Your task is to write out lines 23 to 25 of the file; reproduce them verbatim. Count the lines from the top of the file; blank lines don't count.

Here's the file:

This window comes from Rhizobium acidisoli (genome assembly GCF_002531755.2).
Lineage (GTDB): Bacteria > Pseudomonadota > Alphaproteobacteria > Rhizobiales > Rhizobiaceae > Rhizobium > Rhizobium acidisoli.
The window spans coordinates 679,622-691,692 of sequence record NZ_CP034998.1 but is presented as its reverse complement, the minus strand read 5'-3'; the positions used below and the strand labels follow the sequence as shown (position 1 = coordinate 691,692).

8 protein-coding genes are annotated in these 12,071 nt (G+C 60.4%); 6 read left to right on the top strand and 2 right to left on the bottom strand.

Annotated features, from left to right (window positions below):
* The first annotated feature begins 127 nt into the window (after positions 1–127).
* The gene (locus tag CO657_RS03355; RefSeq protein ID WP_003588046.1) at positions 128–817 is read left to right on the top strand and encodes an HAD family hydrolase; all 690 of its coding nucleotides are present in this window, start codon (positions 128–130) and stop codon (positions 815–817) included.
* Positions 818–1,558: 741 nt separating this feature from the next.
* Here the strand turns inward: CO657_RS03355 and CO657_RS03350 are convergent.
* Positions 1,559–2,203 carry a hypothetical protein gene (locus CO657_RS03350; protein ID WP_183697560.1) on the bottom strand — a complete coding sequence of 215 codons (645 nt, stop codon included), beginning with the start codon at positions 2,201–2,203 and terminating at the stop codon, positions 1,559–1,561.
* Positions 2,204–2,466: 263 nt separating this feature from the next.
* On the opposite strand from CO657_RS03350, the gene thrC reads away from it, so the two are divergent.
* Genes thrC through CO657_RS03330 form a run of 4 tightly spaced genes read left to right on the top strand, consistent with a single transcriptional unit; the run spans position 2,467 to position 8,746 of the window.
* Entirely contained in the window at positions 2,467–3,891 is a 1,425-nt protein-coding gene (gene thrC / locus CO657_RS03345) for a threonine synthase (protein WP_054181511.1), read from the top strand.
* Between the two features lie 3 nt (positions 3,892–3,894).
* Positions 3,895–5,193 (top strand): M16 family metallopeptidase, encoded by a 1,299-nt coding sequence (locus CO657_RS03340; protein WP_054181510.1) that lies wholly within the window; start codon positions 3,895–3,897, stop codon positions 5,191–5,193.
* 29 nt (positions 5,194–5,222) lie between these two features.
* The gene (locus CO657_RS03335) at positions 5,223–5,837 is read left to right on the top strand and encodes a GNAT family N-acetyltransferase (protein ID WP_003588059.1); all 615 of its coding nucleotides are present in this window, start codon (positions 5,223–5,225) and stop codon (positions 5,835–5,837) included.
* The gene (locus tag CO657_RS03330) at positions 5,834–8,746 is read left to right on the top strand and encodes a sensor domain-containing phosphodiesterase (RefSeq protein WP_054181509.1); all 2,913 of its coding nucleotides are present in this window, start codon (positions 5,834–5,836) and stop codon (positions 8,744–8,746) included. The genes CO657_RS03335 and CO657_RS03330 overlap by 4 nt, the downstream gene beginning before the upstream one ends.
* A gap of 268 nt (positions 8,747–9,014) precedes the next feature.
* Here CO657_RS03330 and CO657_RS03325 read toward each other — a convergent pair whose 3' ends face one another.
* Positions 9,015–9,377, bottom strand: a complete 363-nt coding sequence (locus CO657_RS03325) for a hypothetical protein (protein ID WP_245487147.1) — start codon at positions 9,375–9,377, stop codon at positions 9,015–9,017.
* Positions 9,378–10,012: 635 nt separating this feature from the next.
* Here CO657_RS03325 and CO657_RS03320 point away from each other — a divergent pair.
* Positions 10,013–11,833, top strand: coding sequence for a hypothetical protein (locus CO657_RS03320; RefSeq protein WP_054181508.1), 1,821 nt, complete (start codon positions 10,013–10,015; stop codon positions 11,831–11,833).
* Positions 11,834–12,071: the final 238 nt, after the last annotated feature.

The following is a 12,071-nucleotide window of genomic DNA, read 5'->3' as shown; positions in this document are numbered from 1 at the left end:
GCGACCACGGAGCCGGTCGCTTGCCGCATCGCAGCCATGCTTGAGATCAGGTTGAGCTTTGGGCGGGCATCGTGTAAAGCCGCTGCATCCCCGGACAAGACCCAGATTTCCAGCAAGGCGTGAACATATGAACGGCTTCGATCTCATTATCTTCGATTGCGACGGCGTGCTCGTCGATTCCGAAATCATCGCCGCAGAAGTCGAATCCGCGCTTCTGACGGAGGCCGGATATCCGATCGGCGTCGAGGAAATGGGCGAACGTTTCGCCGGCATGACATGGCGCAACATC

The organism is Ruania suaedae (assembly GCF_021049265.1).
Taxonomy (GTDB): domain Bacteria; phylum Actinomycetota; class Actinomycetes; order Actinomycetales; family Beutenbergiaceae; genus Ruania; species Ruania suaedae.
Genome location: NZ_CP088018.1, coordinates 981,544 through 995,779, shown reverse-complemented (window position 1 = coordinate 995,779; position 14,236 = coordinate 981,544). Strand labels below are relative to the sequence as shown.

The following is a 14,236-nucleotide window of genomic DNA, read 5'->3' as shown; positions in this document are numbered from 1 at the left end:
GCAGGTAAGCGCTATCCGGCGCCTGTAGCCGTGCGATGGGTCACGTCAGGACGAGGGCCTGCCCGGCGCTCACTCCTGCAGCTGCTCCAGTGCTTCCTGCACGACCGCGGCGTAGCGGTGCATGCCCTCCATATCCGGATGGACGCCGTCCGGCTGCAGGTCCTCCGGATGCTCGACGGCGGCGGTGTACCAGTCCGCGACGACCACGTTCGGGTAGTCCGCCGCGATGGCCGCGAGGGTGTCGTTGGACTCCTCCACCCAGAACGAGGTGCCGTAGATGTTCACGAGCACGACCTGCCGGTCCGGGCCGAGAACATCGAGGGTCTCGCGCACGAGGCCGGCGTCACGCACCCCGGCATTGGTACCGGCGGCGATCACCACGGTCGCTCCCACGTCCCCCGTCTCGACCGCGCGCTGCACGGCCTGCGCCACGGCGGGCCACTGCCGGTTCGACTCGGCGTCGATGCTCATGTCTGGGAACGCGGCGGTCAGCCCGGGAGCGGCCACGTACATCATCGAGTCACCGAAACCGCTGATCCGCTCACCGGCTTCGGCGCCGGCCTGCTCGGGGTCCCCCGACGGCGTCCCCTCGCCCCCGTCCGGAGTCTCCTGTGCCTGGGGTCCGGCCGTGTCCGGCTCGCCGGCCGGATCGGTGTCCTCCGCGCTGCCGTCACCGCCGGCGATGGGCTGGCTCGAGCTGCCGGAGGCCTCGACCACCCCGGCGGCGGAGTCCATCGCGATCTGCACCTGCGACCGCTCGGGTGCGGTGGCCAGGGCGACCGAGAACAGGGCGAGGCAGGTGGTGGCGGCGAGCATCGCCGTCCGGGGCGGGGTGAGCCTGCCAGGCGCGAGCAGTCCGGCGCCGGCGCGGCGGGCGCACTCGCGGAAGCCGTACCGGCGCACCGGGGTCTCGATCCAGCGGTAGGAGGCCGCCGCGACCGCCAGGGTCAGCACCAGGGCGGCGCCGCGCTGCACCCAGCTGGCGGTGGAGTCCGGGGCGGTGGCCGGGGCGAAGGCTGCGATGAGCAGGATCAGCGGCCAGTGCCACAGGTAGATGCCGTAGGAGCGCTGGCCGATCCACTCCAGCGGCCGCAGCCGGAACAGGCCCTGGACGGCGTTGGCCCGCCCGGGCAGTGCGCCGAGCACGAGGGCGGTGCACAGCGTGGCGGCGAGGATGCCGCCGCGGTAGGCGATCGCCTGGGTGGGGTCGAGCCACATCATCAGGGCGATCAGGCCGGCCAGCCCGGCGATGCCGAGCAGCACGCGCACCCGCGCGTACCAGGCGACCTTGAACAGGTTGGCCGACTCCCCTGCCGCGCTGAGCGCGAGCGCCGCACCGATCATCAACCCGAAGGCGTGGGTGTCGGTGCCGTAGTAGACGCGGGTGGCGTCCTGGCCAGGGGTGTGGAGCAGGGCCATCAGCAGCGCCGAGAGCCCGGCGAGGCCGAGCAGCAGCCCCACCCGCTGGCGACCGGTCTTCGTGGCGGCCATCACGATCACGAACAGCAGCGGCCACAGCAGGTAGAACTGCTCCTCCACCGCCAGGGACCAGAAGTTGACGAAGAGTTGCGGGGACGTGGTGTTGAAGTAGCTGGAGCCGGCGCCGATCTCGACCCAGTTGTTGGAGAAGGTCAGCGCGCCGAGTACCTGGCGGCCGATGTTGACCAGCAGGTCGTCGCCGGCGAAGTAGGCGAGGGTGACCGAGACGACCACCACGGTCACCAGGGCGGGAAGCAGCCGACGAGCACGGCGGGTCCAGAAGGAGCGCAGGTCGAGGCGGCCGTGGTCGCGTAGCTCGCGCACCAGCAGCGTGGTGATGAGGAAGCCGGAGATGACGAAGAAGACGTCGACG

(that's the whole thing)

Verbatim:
* Positions 9,378–10,012: 635 nt separating this feature from the next.
* Here CO657_RS03325 and CO657_RS03320 point away from each other — a divergent pair.
* Positions 10,013–11,833, top strand: coding sequence for a hypothetical protein (locus CO657_RS03320; RefSeq protein WP_054181508.1), 1,821 nt, complete (start codon positions 10,013–10,015; stop codon positions 11,831–11,833).